Data about Calgary's population

Reports and profiles based on Census of ​Canada data, Calgary Civic Census data, and more. These data products include profiles about Calgary as well as information about specific topics and populations.

This page contains a variety of research and data products that provide an in-depth look at Calgary overall. Data for wards and communities is also available.

2021 Calgary profile

Calgary profile information from the 2021 Census of Canada.


In 2021, the population of Calgary was 1,306,780, up 5.5 per cent from 1,239,220 in 2016. In 2021, there were 531,062 private dwellings in Calgary, up 8.5 per cent from 489,650 in 2016. 502,301 dwellings were occupied by usual or permanent residents, while 28,761 of these dwellings were either unoccupied or occupied only by temporary residents (98-10-0002-01).

Areas in and near the Greater Downtown as well as some new communities on the edges of Calgary experienced the highest rates of population growth between 2016 and 2021. Many areas in Calgary experienced population decline over this five-year period (98-316-X2021001).

Percent population change by census tract, 2016-2021


Statistics Canada collected data about transgender and non-binary populations for the first time on the 2021 census. Canada is the first country to provide census data on transgender and non-binary people. Data is available for the population aged 15 and over in the Calgary Census Metropolitan Area (Calgary CMA, composed of Calgary, Airdrie, Rocky View County, Cochrane, Chestermere, Crossfield, Tsuu T’ina Nation, Irricana, and Beiseker).

In 2021, there were 4,640 transgender and non-binary Calgarians, including 1,245 transgender men, 1,525 transgender women and 1,870 non-binary persons. About two-thirds of transgender and non-binary people in Calgary were aged 15 to 34 years (98-10-0037-01).


In 2021, there were 177,405 Calgarians aged 65 years and over, up 28 per cent from 138,405 in 2016. Over the past 20 years, the population aged 65 years and over was the fastest growing age group in Calgary. Since 2001, the population aged 65 years and over has more than doubled from 81,150. In 2021, 14 per cent of the population in Calgary was aged 65 years and over (98-10-0022-01; 95F0300XCB2001006).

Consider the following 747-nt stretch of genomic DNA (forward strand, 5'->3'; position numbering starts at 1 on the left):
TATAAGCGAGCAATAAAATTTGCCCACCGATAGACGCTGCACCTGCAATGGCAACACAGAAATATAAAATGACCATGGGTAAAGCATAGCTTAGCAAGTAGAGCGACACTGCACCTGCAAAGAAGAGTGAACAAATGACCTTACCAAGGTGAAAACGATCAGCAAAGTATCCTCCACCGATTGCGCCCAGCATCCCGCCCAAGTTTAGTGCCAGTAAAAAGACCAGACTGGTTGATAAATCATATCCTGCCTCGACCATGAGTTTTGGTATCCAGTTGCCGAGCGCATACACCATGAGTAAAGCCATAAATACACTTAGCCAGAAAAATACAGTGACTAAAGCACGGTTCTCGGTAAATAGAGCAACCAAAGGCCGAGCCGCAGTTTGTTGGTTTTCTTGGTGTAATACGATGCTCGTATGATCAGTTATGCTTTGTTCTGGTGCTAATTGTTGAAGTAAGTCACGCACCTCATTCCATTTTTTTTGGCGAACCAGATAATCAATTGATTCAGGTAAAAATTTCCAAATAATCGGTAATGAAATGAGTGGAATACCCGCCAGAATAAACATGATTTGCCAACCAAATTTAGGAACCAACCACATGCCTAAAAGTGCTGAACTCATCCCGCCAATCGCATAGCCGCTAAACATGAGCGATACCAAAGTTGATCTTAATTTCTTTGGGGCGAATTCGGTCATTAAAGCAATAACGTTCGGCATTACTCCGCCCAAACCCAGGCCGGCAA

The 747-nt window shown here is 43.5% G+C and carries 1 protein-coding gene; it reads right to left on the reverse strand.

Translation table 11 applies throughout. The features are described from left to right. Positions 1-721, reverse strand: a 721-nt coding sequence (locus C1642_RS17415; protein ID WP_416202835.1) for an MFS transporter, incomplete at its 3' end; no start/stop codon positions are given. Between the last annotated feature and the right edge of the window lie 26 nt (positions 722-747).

In 2021, there were 240,245 Calgarians aged 15 to 29, down 3 per cent from 248,510 in 2016. Over the past 20 years, the population aged 15 to 29 years was the slowest growing age group in Calgary. Since 2001, the population aged 15 to 29 years increased by 21 per cent, less than half the rate of increase for the general population. In 2021, 18 per cent of the population in Calgary was aged 15 to 29 (98-10-0022-01; 95F0300XCB2001006).

Compared with major Canadian cities in 2021, Calgary had a relatively low median age, at 38 years. Edmonton and Regina had lower median ages than Calgary, while Montreal, Winnipeg, Toronto, Ottawa, Halifax, and Greater Vancouver had higher median ages (98-10-0022-01).

Median age varied greatly across Calgary. Areas in and near the Greater Downtown, the University of Calgary, and newer communities in the northeast, south, and north had the lowest median ages. A census tract south of the Glenmore reservoir had the highest median age in Calgary at 60 years (98-316-X2021001).

Median age by census tract, 2021


In 2021, there were 502,300 private dwellings in Calgary that were occupied by usual or permanent residents. About half of occupied private dwellings in Calgary (55 per cent) were single-detached houses while about one in four (24 per cent) were apartments (98-10-0041-01).

Areas in the Greater Downtown had the highest percentage of apartments, followed by areas in older communities in the developed areas as well as some new communities in the south, northwest, and west. Many areas in Calgary had few or no apartments (98-316-X2021001).

The average household size in Calgary in 2021 was 2.6 persons. The average household size in Calgary remains unchanged from 20 years ago. Average household size varied with the structural type of dwelling with single-detached houses having the highest average size at 3.0 persons and apartments in buildings with five or more storeys having the lowest average size at 1.6 persons (98-10-0041-01; 95F0323XCB2001006).

In 2021, 16,550 residents of the Calgary CMA lived in collective dwellings. Collective dwellings are commercial, institutional, or communal in nature and provide care or services or have certain common facilities such as a kitchen or bathroom that are shared by the occupants. Examples include lodging or rooming houses, hotels, motels, tourist establishments, nursing homes, residences for senior citizens, hospitals, staff residences, military bases, work camps, correctional facilities and group homes (98-10-0046-01).

Percent apartments by census tract, 2021